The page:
The number of older Americans with student loan debt ? either theirs or someone else?s -- is growing. Sadly, learning how to...Read more
Older Americans: Cancel Student Loan Debt
- September 21st, 2022
More than 8 million Americans aged 50 and older have billions in outstanding federal student loan debt. Whether you have taken out these loans for yourself or for your family members’ education, several programs are currently seeking to assist you through debt cancellation or other relief measures.
Here are three avenues available at this time for student loan debt relief:
- Public Service Loan Forgiveness (PSLF) Program — The federal government is prepared to cancel all of your remaining federal student loan debt if you have served full time for 10 years or more in a public service role – including the U.S. military, public elementary and secondary schools, or public colleges and universities, among other organizations. Find out if you are eligible for the PSLF Program. Due to temporary changes to this program, you must apply by Oct. 31, 2022.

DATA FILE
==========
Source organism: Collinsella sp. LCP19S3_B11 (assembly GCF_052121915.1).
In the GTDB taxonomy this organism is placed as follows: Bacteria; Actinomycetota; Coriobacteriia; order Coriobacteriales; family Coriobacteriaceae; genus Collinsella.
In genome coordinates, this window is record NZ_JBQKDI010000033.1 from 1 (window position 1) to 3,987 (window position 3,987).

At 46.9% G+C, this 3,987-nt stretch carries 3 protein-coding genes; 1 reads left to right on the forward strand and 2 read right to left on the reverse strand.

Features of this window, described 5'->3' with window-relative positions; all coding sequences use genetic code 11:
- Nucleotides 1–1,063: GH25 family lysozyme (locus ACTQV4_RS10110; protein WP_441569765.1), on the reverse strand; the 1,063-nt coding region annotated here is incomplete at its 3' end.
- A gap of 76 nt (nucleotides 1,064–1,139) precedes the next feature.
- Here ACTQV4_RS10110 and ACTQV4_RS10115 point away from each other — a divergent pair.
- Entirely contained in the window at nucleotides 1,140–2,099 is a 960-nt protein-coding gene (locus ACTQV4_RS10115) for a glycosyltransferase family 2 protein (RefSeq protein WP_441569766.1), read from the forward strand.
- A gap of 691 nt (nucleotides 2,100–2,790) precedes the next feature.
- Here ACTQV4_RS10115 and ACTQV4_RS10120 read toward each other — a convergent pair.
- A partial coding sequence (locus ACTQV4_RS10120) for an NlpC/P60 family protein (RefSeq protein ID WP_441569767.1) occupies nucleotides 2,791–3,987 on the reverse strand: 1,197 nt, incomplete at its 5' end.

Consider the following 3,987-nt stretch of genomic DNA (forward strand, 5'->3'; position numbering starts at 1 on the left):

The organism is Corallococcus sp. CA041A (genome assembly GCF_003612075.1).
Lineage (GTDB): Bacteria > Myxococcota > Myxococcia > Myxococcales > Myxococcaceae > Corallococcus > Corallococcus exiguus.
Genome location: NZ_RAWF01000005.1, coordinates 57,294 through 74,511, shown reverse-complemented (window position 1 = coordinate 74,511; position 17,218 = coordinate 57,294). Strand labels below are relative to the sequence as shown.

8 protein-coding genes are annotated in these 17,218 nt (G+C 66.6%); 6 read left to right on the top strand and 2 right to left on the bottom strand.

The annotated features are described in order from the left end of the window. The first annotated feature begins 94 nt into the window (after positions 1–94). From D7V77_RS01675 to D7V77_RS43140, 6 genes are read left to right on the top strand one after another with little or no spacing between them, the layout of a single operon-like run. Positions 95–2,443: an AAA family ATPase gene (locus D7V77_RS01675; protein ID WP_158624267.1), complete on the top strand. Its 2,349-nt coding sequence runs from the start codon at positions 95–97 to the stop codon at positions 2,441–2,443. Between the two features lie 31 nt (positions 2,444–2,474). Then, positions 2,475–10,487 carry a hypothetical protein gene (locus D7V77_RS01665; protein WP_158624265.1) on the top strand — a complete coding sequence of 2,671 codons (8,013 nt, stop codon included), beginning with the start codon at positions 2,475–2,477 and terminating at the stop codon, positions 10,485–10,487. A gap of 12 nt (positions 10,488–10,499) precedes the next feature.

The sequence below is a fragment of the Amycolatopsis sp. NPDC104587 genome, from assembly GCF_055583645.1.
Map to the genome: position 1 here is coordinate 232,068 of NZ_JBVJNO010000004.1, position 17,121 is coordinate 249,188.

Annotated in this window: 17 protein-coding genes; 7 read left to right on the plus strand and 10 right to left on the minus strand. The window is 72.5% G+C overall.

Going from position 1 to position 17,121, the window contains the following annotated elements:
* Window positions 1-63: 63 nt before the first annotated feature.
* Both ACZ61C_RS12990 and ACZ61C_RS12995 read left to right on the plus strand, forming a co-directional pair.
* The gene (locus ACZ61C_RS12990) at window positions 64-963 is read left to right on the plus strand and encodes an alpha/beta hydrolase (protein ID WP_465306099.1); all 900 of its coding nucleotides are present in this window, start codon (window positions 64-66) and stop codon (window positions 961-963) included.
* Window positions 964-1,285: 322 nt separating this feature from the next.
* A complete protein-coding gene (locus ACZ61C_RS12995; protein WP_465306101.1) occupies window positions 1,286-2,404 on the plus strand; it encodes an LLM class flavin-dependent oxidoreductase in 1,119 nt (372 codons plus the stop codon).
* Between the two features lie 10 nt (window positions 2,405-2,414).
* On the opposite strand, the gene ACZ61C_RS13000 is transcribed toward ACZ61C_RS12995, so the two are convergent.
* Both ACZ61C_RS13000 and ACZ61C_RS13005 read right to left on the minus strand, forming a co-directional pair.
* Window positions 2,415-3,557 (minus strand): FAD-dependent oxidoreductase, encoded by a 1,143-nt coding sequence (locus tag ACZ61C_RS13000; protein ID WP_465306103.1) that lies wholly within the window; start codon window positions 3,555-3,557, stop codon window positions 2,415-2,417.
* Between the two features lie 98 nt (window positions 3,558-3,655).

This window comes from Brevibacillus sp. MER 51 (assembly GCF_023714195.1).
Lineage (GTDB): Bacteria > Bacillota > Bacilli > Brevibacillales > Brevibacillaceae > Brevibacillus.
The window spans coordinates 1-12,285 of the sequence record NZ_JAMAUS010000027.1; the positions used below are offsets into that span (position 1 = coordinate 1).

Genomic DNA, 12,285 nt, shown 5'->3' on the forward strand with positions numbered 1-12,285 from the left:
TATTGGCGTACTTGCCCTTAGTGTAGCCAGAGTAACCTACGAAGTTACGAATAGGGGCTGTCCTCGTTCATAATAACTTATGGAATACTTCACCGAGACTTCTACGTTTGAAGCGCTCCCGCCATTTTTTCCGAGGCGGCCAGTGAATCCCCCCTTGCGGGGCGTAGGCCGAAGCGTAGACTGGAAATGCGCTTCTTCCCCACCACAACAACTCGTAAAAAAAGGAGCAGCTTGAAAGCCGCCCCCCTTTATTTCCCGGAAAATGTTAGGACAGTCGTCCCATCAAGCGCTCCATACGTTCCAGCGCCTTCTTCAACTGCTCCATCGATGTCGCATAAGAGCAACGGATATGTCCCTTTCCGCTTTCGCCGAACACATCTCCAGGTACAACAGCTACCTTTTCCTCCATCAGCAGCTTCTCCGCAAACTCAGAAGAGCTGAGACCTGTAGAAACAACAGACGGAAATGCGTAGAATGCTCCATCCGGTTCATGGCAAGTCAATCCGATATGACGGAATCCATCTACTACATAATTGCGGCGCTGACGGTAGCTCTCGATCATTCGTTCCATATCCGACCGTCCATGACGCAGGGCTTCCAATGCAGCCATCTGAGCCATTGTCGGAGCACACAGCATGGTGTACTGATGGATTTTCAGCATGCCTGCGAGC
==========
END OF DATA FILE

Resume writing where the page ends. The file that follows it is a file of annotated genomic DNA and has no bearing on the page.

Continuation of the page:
- COVID-19 Emergency Relief and Federal Student Aid — When the pandemic hit, the government automatically paused student loan payments. This suspension on payments was initially set to end in August 2022; it has now been extended until Dec. 31, 2022. You do not need to take action; the extended pause is automatic. However, you can learn more, and find out which loans are eligible, on the Federal Student Aid website.
- Department of Education Student Loan Debt Cancellation — Did you take out a federal student loan for your own education or for your child’s education before July 1, 2022? Depending on your income and the types of loans you received, you may be able to cancel up to $20,000 in federal student loan debt. The U.S. Department of Education is working to set up an application process for this debt cancellation initiative; sign up online to be notified by email regarding its forthcoming Federal Student Loan Borrower updates.
For additional information, check out the National Consumer Law Center’s Student Loan Borrower Assistance blog and StudentAid.gov.
Last Modified: 09/21/2022